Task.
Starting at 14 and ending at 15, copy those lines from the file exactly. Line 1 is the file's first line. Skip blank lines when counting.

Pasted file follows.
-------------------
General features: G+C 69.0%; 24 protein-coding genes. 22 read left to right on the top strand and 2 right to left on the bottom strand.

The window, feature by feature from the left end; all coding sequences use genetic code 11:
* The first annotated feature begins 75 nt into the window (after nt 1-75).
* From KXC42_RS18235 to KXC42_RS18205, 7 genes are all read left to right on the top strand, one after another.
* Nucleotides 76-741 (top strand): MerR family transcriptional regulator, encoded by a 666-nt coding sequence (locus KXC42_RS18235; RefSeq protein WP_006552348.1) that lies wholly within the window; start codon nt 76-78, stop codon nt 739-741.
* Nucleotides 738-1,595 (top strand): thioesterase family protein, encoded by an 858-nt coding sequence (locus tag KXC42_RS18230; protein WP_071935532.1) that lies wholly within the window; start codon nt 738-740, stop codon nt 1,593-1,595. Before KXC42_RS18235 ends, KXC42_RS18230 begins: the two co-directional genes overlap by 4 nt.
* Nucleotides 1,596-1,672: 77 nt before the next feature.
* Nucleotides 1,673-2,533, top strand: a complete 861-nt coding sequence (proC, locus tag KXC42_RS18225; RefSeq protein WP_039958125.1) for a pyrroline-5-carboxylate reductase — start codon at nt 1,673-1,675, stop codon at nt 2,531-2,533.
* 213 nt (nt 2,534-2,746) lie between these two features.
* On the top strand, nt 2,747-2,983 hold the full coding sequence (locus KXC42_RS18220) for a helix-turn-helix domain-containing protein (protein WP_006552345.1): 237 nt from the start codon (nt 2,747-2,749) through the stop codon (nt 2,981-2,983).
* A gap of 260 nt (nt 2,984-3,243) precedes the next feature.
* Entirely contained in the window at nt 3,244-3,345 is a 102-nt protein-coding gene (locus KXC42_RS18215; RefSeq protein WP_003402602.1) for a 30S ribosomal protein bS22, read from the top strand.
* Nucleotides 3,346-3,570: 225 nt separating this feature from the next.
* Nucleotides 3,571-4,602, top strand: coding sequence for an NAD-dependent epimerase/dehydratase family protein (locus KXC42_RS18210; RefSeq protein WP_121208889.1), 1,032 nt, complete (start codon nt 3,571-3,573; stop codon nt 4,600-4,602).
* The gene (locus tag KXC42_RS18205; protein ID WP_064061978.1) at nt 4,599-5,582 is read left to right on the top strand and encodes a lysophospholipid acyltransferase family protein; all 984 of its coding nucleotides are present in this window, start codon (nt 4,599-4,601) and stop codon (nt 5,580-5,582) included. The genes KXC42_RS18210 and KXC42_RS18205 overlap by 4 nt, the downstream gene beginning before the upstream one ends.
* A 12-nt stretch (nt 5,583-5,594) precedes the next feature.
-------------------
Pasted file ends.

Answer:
* Nucleotides 3,571-4,602, top strand: coding sequence for an NAD-dependent epimerase/dehydratase family protein (locus KXC42_RS18210; RefSeq protein WP_121208889.1), 1,032 nt, complete (start codon nt 3,571-3,573; stop codon nt 4,600-4,602).
* The gene (locus tag KXC42_RS18205; protein ID WP_064061978.1) at nt 4,599-5,582 is read left to right on the top strand and encodes a lysophospholipid acyltransferase family protein; all 984 of its coding nucleotides are present in this window, start codon (nt 4,599-4,601) and stop codon (nt 5,580-5,582) included. The genes KXC42_RS18210 and KXC42_RS18205 overlap by 4 nt, the downstream gene beginning before the upstream one ends.